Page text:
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New technique reveals movements of immune cells as they hunt for tumors in living patients
A study led by Ludwig Stanford’s Sanjiv “Sam” Gambhir has for the first time demonstrated a method to visualize and monitor the behavior of immune cells used to treat cancer patients. The new technique allows researchers to see where engineered immune cells used for immunotherapy go in the body as they hunt down tumors. It also reveals whether these immune cells, called T cells, have found a tumor, how many have arrived and whether they’re alive. These capabilities will be useful to clinicians trying to learn if a treatment is working as well as to researchers exploring why immunotherapy doesn’t always work. A paper describing the technique was published online Jan. 18 in Science Translational Medicine.
“This is the first demonstration in humans of actually noninvasively imaging the immune system in action with reporter gene technology,” said Gambhir, who is a Virginia and D.K. Ludwig Professor in Cancer Research and professor and chair of radiology at the Stanford University School of Medicine. “It’s never been done before in a living human.”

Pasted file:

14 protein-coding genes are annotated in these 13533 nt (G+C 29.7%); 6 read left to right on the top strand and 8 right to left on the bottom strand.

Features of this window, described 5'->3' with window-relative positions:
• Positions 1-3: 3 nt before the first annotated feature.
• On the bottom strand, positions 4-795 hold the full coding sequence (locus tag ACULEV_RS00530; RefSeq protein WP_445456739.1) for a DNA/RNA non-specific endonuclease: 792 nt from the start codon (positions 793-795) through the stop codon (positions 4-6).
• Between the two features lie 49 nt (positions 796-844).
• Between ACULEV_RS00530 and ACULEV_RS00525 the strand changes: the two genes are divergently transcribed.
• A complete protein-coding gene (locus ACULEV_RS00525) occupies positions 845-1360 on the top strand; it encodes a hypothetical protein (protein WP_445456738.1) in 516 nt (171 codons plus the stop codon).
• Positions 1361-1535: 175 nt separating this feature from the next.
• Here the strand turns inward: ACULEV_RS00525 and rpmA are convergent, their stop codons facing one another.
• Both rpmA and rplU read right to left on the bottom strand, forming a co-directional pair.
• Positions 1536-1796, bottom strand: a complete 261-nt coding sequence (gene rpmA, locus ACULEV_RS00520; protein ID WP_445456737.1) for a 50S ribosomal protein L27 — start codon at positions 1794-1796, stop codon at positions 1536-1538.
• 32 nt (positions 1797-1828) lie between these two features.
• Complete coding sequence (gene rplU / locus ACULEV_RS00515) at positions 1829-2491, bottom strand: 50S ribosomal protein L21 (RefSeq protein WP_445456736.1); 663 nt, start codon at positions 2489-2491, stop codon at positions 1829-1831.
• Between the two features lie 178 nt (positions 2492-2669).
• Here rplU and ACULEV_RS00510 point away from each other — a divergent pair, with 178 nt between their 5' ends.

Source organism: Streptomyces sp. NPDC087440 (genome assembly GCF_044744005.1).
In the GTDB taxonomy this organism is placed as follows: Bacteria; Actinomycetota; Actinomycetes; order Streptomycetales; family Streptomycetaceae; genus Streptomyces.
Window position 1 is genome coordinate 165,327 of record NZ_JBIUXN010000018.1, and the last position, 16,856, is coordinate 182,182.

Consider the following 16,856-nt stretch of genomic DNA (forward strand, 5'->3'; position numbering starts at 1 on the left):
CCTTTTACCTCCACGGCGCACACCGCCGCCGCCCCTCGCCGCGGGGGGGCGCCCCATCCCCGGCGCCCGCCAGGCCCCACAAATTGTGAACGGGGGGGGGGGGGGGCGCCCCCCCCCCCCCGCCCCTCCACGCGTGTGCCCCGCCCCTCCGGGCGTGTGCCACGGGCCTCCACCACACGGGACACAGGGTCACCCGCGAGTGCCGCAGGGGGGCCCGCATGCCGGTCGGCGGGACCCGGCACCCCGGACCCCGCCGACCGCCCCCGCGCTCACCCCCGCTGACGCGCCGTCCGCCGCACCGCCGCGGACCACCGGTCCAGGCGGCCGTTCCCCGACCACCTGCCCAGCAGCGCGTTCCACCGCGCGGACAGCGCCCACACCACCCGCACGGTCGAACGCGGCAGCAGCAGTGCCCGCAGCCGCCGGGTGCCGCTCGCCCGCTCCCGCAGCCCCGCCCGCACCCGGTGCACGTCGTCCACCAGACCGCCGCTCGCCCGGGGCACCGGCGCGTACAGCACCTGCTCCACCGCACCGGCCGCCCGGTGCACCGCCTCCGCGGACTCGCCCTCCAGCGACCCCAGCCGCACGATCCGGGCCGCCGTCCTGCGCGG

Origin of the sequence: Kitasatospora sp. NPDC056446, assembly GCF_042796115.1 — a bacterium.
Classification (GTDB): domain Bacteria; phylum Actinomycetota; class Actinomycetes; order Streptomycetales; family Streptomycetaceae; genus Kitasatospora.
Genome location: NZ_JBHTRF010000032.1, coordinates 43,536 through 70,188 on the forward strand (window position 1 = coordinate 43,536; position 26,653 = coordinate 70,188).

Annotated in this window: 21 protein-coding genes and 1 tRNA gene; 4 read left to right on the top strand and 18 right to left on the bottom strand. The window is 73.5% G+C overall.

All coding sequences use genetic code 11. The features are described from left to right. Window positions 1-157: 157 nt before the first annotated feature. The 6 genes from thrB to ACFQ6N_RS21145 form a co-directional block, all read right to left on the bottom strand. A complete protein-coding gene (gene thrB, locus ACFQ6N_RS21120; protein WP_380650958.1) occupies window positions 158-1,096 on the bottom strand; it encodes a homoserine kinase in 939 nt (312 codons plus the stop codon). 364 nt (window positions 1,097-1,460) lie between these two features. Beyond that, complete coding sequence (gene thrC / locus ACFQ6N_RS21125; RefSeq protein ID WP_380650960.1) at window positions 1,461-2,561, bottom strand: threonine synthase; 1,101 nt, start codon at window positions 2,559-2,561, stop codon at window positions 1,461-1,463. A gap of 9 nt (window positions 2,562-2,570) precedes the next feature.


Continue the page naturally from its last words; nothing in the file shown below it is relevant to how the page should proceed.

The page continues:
The method was evaluated in patients with a type of deadly brain cancer called glioblastoma, but it could be used to track immune cells targeting any kind of tumor, Gambhir said.
Currently, the only way to find out if the T cells used in cell-based immunotherapies are attacking tumors is to wait to see if the tumors shrink, but that can take months. Even if clinicians are sure treatment has failed, they often don’t know why. Did the T cells not reach the tumor? Or did the T cells get to the tumor but fail in their attack?
Gambhir estimates that his lab has produced 50 papers over the last 15 years in the quest to make the T cell imaging technology work, first in animals and now, finally, in humans. To develop the technique, the researchers first engineered T cells to better recognize the patient’s cancer cells. Later, they added a “reporter gene” to the T cells. This gene makes a protein that can be detected with a positron emission tomography scan.
One thing the new technique cannot do is tell researchers whether the T cells are actually attached to tumor cells. But that’s coming. “Right now, the reporter gene is always on,” Gambhir said. “But we could change the reporter gene so it only comes on after it latches onto the tumor cell and kills it.” The approach, he said, works in mice, but isn’t yet ready for human trials.
The full article from which this summary is adapted can be found here.